Ohio estimates spending $2B on road projects


By J.D. Davidson - The Center Square



Despite traffic on state highways, roads and bridges decreasing significantly in 2020, the Ohio Department of Transportation expects to spend nearly $2 billion in the next year on nearly 1,000 projects.

Traffic volume fell by 15.5% during the past year as the COVID-19 pandemic limited road travel, ODOT said. More people worked from home. Stay-at-home health orders, capacity limits, business closures and statewide curfews also reigned in optional travel.

Despite the limited driving, which also leads to less fuel consumption and less taxpayer money available, ODOT pointed to a 2019 gas tax increase, along with budget cuts, for staving off what could have billon a $3 billion swing in taxpayer money for the department.

“Thanks to the foresight of Gov. [Mike] DeWine and the Ohio General Assembly and internal operational savings identified by our workforce, we have been able to weather this global pandemic,” ODOT Director Jack Marchbanks said. “Without those extra funds, we would be nearly a billion dollars in the red. While other states have been delaying or cancelling projects, Ohio continues moving forward.”

In all, the upcoming expenditures cover 876 bridges and 4,596 miles of pavement. ODOT said 96 cents of every dollar spent will go toward existing roads and bridges, with 266 projects considered safety projects.

“Ohio’s ability to safely and easily move people and goods is vital as we continue to recover from the global pandemic,” DeWine said. “As ODOT begins the 2021 construction season, there are many infrastructure projects throughout the state that will improve safety for motorists. We also need motorists to pay attention and not drive distracted and to slow down in construction zones.”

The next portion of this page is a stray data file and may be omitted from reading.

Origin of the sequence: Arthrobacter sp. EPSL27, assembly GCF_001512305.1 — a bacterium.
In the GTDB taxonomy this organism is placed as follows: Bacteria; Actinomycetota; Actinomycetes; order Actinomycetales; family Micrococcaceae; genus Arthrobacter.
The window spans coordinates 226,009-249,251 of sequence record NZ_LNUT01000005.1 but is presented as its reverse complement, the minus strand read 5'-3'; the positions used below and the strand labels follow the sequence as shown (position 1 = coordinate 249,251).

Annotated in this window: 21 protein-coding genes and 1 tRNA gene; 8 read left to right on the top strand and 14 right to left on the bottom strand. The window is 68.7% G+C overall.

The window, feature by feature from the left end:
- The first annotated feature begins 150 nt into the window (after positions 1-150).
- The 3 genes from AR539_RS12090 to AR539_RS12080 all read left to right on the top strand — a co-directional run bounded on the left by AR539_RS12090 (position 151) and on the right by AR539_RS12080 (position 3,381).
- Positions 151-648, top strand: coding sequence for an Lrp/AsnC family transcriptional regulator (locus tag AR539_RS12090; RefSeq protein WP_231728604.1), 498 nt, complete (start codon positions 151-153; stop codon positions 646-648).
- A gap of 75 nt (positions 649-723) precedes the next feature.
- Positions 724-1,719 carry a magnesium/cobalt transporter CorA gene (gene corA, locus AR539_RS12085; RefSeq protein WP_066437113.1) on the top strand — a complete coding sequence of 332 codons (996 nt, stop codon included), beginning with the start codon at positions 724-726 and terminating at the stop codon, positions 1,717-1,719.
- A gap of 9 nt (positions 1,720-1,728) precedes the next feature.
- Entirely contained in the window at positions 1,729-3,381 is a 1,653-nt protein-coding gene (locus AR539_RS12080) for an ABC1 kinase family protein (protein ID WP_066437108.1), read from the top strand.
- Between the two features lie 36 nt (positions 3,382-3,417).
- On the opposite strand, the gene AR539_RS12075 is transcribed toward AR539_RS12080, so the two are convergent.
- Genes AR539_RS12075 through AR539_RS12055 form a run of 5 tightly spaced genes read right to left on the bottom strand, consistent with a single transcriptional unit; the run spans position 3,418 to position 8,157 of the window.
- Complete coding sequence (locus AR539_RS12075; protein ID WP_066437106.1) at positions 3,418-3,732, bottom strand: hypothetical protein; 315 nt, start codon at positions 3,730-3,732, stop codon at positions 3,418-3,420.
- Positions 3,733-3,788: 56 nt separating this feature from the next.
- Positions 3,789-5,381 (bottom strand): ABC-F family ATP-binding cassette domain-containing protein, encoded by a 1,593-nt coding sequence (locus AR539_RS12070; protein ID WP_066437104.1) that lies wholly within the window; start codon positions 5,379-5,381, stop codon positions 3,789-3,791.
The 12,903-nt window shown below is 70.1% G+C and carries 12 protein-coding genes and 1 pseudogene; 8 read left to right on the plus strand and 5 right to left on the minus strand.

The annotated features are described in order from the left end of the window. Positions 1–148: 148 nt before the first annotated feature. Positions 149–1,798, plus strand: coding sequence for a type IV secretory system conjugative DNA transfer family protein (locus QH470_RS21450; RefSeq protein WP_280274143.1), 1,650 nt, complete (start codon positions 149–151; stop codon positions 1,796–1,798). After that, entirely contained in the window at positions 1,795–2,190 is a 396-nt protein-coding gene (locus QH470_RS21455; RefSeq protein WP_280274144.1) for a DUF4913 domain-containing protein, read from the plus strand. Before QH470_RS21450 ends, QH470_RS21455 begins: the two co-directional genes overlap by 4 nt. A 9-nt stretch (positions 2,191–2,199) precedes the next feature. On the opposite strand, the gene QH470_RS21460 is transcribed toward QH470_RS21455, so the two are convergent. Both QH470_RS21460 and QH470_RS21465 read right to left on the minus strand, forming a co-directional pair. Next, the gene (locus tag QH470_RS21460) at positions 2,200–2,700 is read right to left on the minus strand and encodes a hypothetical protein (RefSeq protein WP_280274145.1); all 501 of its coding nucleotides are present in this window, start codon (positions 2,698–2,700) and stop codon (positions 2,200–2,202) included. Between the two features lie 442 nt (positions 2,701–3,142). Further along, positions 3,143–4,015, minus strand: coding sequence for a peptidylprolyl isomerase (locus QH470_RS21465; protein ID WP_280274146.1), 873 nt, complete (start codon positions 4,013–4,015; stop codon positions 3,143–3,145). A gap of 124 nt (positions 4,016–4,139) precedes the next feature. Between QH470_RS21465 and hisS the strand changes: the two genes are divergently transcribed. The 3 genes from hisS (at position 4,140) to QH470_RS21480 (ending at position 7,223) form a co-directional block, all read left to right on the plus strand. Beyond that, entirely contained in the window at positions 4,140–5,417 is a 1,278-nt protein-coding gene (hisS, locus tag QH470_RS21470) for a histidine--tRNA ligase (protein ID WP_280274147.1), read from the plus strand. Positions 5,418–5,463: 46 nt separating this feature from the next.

The General Assembly passed an $8 billion transportation budget in late March, removing DeWine’s proposed $10 increase in vehicle fees, along with plans to increase fines for distracted driving. It also reduced fees on alternative fuel vehicles.

The vehicle registration fee increase was proposed to provide more funding for the State Highway Patrol, but lawmakers added $50 million in funding for the patrol.

The Senate added nearly $14 million to public transportation, which already had received a $70 million boost in the House over what DeWine had originally proposed.

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By J.D. Davidson

The Center Square